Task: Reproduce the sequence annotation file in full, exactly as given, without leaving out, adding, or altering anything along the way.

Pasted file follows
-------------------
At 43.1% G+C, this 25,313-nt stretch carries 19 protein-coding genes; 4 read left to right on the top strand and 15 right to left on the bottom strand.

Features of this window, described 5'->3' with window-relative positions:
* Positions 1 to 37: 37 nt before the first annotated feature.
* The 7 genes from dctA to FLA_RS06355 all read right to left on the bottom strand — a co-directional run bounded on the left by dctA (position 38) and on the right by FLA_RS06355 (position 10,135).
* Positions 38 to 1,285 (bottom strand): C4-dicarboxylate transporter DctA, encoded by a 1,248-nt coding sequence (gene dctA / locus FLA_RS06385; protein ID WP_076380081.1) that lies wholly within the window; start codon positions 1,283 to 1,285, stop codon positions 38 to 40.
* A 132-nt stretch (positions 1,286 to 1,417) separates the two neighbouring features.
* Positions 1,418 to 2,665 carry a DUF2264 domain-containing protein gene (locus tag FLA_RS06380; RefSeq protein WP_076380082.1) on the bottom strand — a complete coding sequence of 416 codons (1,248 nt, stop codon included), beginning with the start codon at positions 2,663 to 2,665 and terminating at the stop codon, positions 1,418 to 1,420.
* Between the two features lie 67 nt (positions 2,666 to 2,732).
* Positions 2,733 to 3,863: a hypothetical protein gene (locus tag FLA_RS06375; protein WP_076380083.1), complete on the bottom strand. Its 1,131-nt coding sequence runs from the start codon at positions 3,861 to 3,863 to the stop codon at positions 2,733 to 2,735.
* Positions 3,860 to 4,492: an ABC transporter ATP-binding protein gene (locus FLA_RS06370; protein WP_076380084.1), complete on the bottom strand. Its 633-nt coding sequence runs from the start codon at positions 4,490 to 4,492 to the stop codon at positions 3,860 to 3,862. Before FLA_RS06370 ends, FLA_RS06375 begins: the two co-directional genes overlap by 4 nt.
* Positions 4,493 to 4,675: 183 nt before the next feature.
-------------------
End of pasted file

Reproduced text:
At 43.1% G+C, this 25,313-nt stretch carries 19 protein-coding genes; 4 read left to right on the top strand and 15 right to left on the bottom strand.

Features of this window, described 5'->3' with window-relative positions:
* Positions 1 to 37: 37 nt before the first annotated feature.
* The 7 genes from dctA to FLA_RS06355 all read right to left on the bottom strand — a co-directional run bounded on the left by dctA (position 38) and on the right by FLA_RS06355 (position 10,135).
* Positions 38 to 1,285 (bottom strand): C4-dicarboxylate transporter DctA, encoded by a 1,248-nt coding sequence (gene dctA / locus FLA_RS06385; protein ID WP_076380081.1) that lies wholly within the window; start codon positions 1,283 to 1,285, stop codon positions 38 to 40.
* A 132-nt stretch (positions 1,286 to 1,417) separates the two neighbouring features.
* Positions 1,418 to 2,665 carry a DUF2264 domain-containing protein gene (locus tag FLA_RS06380; RefSeq protein WP_076380082.1) on the bottom strand — a complete coding sequence of 416 codons (1,248 nt, stop codon included), beginning with the start codon at positions 2,663 to 2,665 and terminating at the stop codon, positions 1,418 to 1,420.
* Between the two features lie 67 nt (positions 2,666 to 2,732).
* Positions 2,733 to 3,863: a hypothetical protein gene (locus tag FLA_RS06375; protein WP_076380083.1), complete on the bottom strand. Its 1,131-nt coding sequence runs from the start codon at positions 3,861 to 3,863 to the stop codon at positions 2,733 to 2,735.
* Positions 3,860 to 4,492: an ABC transporter ATP-binding protein gene (locus FLA_RS06370; protein WP_076380084.1), complete on the bottom strand. Its 633-nt coding sequence runs from the start codon at positions 4,490 to 4,492 to the stop codon at positions 3,860 to 3,862. Before FLA_RS06370 ends, FLA_RS06375 begins: the two co-directional genes overlap by 4 nt.
* Positions 4,493 to 4,675: 183 nt before the next feature.